When I was a child I would often sit in the garden with my mother's old leather-bound Bible. I would search its pages for signs and secrets even then. I still have that Bible. I still search its pages. Most souls don't truly believe in the existence of other worlds, or even hidden regions of this world. I've spent a long time peering into the abyss. Be careful, they say, lest the abyss peer back into you. There is truth in that adage. I experienced it first-hand. But I didn't go looking for shades and forms beyond the veil. Not initially. It seems the realm came to me first. Only then did I peer. I feel like I had no choice. I remember sitting in my favourite public gardens as a youth; the Rookery in Streatham, Myatt’s Fields Park in Camberwell. I remember thumbing through the pages of that leather-bound Bible, sometimes with tears in my eyes, despairing at the apparent insanity of both men and gods. There is so much cruelty in the world, reflected or perhaps inspired, in part, by our religions. We are like dangerous children with our stories. Jealous, possessive, violent. We kill for our stories. We use them as pretexts to enslave and desecrate others; a nightmarish familicide that seems to have no end.
But I am comforted when I read words of love and kindness and empathy in those scriptures, when I can feel the passion and sincerity behind the words, all but lost in the war and tales of war.
I was never as afraid as I imagined others would be if they had seen the things I've seen. But perhaps I adapted quickly to such things. It's all I know, really. There was never a time when spirits and magic were not a part of my life. Such things are at the core of my identity, such as it is. I feel like I've been here for a long, long time, living variations on the same life. A soul and a spirit utterly obsessed with stories, and storytelling. Narrative; the creation or retrieval of meaning. Poetry, prose, and song. Imagery, and its communion with the depths of the psyche. The more I learn, the more I experience, the more I realize how little I know. I know that Creation is a wild and haunted thing however, as is our notion of self – or selves. I am more than just one person. I would offer the same is true for you. I often meditate on the mysteries of identity.
Who are we, really? What were we, and what can we be again?
Friends, powerful and terrible and holy secrets have been kept from you. From all of us. I have seen and experienced only the very edges of these secrets, but it was enough. We share this realm with monsters and gods and bright ones. They walk among us sometimes, in flesh or the appearance of flesh. The veil is permeable, and not at all what you think.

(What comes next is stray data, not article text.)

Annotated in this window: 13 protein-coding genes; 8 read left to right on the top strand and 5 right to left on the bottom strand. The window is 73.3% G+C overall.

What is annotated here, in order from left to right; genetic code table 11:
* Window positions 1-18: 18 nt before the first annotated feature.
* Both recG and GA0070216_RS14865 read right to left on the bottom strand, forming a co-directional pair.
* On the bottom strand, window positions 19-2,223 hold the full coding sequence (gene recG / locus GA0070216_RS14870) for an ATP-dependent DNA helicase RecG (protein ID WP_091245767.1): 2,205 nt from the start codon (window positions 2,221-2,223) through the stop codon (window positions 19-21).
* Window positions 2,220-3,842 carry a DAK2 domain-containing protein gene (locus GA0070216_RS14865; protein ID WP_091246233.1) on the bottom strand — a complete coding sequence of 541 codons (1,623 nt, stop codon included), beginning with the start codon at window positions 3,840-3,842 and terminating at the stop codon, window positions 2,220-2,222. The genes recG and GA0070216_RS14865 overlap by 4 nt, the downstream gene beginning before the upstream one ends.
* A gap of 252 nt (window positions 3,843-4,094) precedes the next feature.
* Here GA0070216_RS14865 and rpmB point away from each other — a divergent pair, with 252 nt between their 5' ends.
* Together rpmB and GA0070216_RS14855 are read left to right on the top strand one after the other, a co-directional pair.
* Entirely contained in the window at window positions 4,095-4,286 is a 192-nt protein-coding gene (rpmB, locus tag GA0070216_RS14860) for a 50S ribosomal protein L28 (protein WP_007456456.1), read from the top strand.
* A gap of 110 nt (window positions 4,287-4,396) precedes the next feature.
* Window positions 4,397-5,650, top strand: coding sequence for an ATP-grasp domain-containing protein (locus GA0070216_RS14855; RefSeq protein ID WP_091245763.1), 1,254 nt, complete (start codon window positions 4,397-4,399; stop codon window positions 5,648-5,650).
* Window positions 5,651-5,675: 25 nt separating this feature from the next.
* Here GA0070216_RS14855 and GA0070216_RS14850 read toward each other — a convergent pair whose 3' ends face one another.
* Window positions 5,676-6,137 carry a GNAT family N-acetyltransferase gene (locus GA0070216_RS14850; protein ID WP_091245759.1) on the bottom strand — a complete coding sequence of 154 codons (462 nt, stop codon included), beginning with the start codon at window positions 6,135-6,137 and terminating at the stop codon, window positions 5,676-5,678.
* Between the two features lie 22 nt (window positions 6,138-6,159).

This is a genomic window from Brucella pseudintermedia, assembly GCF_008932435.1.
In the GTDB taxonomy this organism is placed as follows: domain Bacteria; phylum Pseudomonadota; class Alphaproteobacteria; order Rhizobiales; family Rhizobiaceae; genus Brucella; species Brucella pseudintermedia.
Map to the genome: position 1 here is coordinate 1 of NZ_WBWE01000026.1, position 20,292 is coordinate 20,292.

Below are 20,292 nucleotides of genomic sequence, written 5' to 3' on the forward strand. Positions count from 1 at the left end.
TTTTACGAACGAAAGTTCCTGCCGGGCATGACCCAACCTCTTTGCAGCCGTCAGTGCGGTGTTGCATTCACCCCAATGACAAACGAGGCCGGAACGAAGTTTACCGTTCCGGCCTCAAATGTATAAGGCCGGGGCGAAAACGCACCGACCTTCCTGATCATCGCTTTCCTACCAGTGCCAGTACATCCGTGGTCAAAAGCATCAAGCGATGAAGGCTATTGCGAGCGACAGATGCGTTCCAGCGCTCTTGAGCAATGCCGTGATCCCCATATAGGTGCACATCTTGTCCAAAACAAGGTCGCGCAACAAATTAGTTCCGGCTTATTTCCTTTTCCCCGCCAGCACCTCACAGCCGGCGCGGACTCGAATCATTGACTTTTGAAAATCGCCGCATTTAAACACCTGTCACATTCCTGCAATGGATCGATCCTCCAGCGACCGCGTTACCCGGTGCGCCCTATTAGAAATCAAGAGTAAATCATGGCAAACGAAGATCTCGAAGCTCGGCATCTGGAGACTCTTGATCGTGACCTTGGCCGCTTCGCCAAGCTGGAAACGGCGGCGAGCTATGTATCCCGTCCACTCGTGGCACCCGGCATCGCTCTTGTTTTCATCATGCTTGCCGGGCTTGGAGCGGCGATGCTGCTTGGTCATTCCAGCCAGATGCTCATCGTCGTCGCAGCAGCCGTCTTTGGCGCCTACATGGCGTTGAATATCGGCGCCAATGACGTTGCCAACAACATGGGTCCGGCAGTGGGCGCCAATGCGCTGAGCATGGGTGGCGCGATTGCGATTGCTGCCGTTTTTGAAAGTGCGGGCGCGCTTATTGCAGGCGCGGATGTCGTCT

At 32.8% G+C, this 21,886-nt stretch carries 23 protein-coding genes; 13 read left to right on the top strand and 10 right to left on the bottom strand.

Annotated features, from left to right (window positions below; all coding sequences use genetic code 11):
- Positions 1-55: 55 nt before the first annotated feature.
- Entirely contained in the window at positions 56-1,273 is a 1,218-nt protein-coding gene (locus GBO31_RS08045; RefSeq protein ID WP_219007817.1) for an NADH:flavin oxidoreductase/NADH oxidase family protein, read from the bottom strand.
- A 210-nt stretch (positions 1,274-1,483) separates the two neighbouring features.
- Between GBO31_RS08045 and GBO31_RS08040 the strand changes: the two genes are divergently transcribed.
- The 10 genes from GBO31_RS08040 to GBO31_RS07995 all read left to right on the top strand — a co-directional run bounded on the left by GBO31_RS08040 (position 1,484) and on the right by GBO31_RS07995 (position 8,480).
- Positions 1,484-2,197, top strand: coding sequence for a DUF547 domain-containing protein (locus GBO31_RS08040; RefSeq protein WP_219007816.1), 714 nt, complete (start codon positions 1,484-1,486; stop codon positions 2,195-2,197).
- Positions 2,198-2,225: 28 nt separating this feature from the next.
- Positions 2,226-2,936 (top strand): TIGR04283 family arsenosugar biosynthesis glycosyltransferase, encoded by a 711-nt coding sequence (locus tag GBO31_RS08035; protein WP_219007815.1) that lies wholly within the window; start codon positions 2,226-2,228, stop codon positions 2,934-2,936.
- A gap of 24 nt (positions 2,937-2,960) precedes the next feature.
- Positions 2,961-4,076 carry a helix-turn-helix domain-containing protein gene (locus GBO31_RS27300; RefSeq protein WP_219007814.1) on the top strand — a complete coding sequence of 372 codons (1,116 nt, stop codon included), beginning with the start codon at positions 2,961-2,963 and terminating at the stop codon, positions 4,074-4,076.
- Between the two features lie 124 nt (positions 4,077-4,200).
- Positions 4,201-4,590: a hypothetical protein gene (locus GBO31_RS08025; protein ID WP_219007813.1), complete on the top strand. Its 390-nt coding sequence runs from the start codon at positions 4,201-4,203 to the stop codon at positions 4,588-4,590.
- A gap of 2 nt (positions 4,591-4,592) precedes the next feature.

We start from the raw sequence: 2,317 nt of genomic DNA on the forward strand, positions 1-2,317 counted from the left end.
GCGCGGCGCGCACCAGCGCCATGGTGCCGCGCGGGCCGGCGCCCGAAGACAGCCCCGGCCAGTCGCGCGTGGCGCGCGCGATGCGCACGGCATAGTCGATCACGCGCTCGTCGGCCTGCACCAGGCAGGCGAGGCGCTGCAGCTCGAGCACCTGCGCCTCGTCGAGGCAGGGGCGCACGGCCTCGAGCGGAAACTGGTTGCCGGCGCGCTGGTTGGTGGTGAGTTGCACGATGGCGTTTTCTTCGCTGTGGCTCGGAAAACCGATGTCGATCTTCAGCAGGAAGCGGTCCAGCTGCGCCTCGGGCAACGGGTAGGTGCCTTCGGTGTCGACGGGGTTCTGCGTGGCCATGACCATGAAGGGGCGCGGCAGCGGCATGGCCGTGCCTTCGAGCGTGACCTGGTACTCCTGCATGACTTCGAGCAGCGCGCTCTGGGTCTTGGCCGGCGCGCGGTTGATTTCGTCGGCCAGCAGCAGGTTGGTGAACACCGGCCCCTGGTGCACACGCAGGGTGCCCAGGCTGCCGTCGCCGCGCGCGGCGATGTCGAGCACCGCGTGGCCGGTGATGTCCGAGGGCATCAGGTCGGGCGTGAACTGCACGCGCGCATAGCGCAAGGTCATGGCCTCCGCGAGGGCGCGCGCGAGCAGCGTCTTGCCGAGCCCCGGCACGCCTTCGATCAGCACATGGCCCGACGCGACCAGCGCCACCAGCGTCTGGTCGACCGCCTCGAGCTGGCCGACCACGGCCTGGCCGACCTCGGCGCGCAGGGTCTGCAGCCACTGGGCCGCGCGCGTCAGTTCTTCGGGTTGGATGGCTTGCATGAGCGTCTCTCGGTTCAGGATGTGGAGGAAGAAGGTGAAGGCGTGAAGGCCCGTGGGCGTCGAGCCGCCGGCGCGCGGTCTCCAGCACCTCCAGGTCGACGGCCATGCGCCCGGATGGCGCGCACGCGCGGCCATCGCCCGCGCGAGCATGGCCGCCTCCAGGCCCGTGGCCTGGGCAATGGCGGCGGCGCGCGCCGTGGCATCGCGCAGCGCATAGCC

All worlds connect, both symbolically and literally. Western science has yet to truly grasp this, but it is implied or explicitly explored in the art of all cultures. Materialism is a fallacy, a lie of control. And our notion of material itself, or tangibility, desperately needs a reimagining. If you knew how, you could walk your way to the stars. You might find such a notion preposterous, but this dreamtime we call existence is full of secrets. These are secrets over which the blood of entire races is spilt. Imagine an infinity of living, conscious beings. Imagine worlds upon worlds, as complex and more so than our own. Imagine your breath filled with the still pulsing light of a billion suns and the civilisations that orbit them. Space and time and myth are not what we believe them to be. This is a living realm, endless and mysterious. How can dreaming be anything but? Systems within systems, incomprehensible to our logic but not to our art, or our imagination. We know so little of the mysteries and we fear the shadows, but shadows give us depth. There is no end to the depth of the dreamtime, or we who dwell within it and are made of it. I believe dream is the substance from which all others arise, because I have seen reality warp and shift and transform all around me.
Art is the only place I can truly discuss and explore this haunted, shifting realm.
For me gardens are places of respite, contemplation and renewal. But also they are places where I've asked myself the most difficult questions about life and about myself. Sometimes on Sundays, after visiting St John the Divine, I'll walk to Myatt’s Fields Park or take the bus down into Streatham to visit the Rookery. These public parks and gardens mean a lot to me, linked not only to my childhood but to my emotional and spiritual growth as an adult. I feel the need to check in with them quite often, to be in their spaces for whatever reason. Sometimes on warm nights I would secretly visit Myatt’s Fields or the Rookery after they had closed to the public. I usually had the entire garden or park to myself. I would spend hours there lying on the grass and peering up at the stars, my mother's Bible sometimes pressed to my chest. It was always too dark to read by starlight but I suppose I consider the book a talisman of sorts. It comforts me. I'm still not entirely sure why I do such things. I used to think it was to be alone, but I suppose really it was to be closer to God, closer to that mystery that has fascinated me since I was a boy and would sit in the grass in my parents’ garden. I'm still asking similar questions. The answers I receive, while no less mysterious than they were in childhood, seem to make more sense now. The answers feel richer as an adult. Deeper, harder earned. I hope I dream a little more deftly now, but with no less passion than I did as a boy.